Standing at 29,028 feet, 41--year--old Makalu Gau was literally on top of the world. It had cost him his fingers, nose, toes, heels, and his climbing partner, but on that day in 1996, he became the first Taiwanese mountaineer to climb Mt. Everest from the Nepalese side.
After being plucked from the summit that eight men in his group never reached, Gau feared his dream of capturing the majesty of China's mammoth mountains through photography would never happen.
Gau was the visionary behind the "100 Peaks of China" project--sponsored in part by SanDisk--which had drawn him to Everest's peak. But the project, begun in 1992, would have to wait. He spent a year in the hospital, underwent 15 surgeries, followed by another year in physical therapy.
"I kept thinking, 'I haven't fulfilled my dream,'" recalls Gau. He decides to put all of his efforts and energies into finishing the project. . .
First things first
Without fingers, he had to learn to hold a camera again. He started with a small, lightweight automatic camera. When he could hold that firmly and press the button, he moved onto a Nikon SM2. When he found it too difficult to adjust manually, he switched to the Nikon F90x, the camera he brought on his most recent trip to Xinjiang, Tibet.
To get in shape for his next climb, he made many trips to the swimming pool next to his apartment, swimming for 40 minutes every day. Afterward, he would hike for another 50 minutes, up and down the steps of a small 4km mountain.
Gau steered clear of meat and other oily foods right before the trip to avoid stomach upset. He wound up surviving mostly on Nang (hard bread) dipped in water, due to the limited variety of food available in the village at the base of the mountain. "Almost everything they (the villagers) ate had lamb in it, even their noodle soup," says Gau.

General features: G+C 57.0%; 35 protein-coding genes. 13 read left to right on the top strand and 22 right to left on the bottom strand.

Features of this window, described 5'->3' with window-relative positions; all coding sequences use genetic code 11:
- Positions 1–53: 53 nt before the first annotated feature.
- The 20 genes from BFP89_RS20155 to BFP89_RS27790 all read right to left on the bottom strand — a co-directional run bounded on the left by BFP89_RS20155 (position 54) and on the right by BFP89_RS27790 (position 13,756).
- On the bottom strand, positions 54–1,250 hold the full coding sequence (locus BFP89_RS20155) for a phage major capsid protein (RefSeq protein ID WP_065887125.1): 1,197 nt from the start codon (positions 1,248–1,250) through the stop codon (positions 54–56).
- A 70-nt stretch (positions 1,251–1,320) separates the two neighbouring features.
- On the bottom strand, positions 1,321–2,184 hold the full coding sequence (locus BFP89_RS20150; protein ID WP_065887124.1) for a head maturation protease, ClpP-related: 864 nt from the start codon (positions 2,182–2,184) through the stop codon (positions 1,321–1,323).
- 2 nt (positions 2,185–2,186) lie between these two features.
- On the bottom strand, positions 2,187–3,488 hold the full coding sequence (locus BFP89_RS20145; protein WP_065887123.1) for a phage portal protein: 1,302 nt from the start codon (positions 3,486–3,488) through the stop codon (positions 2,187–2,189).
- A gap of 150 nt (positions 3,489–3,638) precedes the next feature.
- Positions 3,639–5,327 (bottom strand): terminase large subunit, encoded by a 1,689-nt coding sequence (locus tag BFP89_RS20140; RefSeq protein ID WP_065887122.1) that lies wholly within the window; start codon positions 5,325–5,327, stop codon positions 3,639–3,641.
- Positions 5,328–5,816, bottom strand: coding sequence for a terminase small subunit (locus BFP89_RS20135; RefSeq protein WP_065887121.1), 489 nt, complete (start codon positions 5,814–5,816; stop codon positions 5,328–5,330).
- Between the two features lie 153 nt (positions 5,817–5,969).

The "mountain monster," as Gau's friends call him, set off for K2, the world's second highest peak, with little more than a Northface Rock 22 tent, sleeping bag, mattress, and cooking equipment in the way of camping gear.
In addition to his Nikon F90x, he packed a Nikon Coolpix 8700, Garmin GPS system, Fujitsu P7010 laptop, SanDisk 1GB USB Flashdrive, 1GB SanDisk MP3 player for entertainment, and a small Sony TRV 900 camcorder.
Gau claims he would have been lost without his 1GB SanDisk Extreme and Extreme 3 CF cards. They were designed to operate under severe climate conditions--within a temperature range of --13 to 185 degrees. And their RescuePRO software helps you repair accidentally deleted or lost information and images.
He fit everything into two Northface luggage bags and a small Lowepro backpack. The backpack was all he took with him whenever the call of an image lured him from the campsite.
Typically, he set out shooting within two hours of sunrise or one hour before sunset, and took pictures during normal daylight hours for documentary purposes.
"I wanted to make sure I captured the strong reflective lighting on the mountain," says Gau.
Over time, Gau learned a great deal from his climbing that helped him achieve his two main goals: survive and take pictures.